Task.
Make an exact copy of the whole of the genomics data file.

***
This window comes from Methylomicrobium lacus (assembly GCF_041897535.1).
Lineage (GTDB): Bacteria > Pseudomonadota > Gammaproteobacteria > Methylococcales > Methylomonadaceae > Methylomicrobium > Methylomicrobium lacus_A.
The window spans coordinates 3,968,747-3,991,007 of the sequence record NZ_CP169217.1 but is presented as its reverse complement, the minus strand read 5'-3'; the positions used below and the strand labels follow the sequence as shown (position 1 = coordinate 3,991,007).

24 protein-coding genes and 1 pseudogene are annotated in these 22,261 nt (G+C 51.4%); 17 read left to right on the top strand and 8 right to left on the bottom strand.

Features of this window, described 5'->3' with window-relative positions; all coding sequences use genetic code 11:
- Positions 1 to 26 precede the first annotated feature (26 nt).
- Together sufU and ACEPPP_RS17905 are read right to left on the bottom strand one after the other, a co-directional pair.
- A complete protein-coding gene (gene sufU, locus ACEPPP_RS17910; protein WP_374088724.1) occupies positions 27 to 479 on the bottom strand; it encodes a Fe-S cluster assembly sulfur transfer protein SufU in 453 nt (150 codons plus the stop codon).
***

This window comes from Methylomicrobium lacus (assembly GCF_041897535.1).
Lineage (GTDB): Bacteria > Pseudomonadota > Gammaproteobacteria > Methylococcales > Methylomonadaceae > Methylomicrobium > Methylomicrobium lacus_A.
The window spans coordinates 3,968,747-3,991,007 of the sequence record NZ_CP169217.1 but is presented as its reverse complement, the minus strand read 5'-3'; the positions used below and the strand labels follow the sequence as shown (position 1 = coordinate 3,991,007).

24 protein-coding genes and 1 pseudogene are annotated in these 22,261 nt (G+C 51.4%); 17 read left to right on the top strand and 8 right to left on the bottom strand.

Features of this window, described 5'->3' with window-relative positions; all coding sequences use genetic code 11:
- Positions 1 to 26 precede the first annotated feature (26 nt).
- Together sufU and ACEPPP_RS17905 are read right to left on the bottom strand one after the other, a co-directional pair.
- A complete protein-coding gene (gene sufU, locus ACEPPP_RS17910; protein WP_374088724.1) occupies positions 27 to 479 on the bottom strand; it encodes a Fe-S cluster assembly sulfur transfer protein SufU in 453 nt (150 codons plus the stop codon).